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17 April 2014 12:48 pm ,
Vol. 344 ,
Officials last week revealed that the U.S. contribution to ITER could cost $3.9 billion by 2034—roughly four times the...
An experimental hepatitis B drug that looked safe in animal trials tragically killed five of 15 patients in 1993. Now,...
Using the two high-quality genomes that exist for Neandertals and Denisovans, researchers find clues to gene activity...
A new report from the Intergovernmental Panel on Climate Change (IPCC) concludes that humanity has done little to slow...
Astronomers have discovered an Earth-sized planet in the habitable zone of a red dwarf—a star cooler than the sun—500...
Three years ago, Jennifer Francis of Rutgers University proposed that a warming Arctic was altering the behavior of the...
- 17 April 2014 12:48 pm , Vol. 344 , #6181
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Furtive Glances Trigger Radioactive Decay
31 May 2000 6:00 pm
Common sense says you can't keep an atom's nucleus from decaying simply by looking at it. Quantum mechanics says you can. Now two Israeli physicists have come up with a way in which watching a nucleus might make it decay faster.
The decay-preventing process, known as the quantum Zeno effect, has fascinated physicists for 25 years. Imagine an alpha particle, two protons and two neutrons, lodged inside a much larger, radioactive nucleus. It can escape via a strange quantum tunneling, in which the particle exists in a "superposition" of states that puts it, in effect, both inside and outside the nucleus at once. But if someone measures the particle, by, say, bouncing a photon off it, the superposition collapses and the particle must instantly commit itself to being either inside or outside the nucleus. By repeatedly prodding the particle with photons, the theory goes, scientists can destroy superposition before it starts and dash a particle's chances of escaping the nucleus. In short, the watched pot never boils.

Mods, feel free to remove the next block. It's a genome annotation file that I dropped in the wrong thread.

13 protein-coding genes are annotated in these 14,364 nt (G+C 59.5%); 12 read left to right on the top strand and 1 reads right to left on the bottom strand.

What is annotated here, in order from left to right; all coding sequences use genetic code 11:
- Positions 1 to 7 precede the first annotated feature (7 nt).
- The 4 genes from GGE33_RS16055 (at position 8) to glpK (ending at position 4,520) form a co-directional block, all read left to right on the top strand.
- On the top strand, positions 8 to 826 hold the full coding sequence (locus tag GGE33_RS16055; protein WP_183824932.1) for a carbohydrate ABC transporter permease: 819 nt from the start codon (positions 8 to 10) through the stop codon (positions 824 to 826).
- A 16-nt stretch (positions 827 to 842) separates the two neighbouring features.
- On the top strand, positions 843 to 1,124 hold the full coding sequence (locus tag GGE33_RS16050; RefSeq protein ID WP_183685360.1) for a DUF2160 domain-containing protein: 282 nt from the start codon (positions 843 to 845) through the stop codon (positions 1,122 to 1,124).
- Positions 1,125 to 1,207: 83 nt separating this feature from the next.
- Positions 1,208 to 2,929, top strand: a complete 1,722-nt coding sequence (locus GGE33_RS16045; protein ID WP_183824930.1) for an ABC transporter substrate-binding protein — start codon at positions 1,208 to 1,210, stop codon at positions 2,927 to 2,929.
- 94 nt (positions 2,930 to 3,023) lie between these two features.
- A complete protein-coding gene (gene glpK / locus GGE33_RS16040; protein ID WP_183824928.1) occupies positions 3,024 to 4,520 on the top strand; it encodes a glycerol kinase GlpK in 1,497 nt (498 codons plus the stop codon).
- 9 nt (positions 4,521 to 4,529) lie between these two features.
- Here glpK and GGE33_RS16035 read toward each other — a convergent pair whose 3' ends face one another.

Now physicists Gershon Kurizki and Abraham Kofman of the Weizmann Institute of Science in Rehovot, Israel, argue in the 31 May issue of Nature that the same procedure can sometimes have the opposite effect: Under certain conditions, the watched pot always boils. Repeated measurements bump a particle and give it a broader range of energies than it would otherwise occupy, they say--including energy states that correspond to the particle's existing outside the nucleus. "If you [repeat measurements] sufficiently fast, you would see an increase of the decay rate," Kurizki says.
Although nobody has yet seen the anti-Zeno effect in action, Kurizki believes experiments will verify it within a few years. In fact, he thinks the anti-Zeno effect ought to be much more common than the Zeno effect. If so, that could be bad news for scientists trying to develop quantum computers, says Los Alamos physicist Peter Milonni, who points out that some physicists have proposed using the Zeno effect to keep quantum bits from losing information.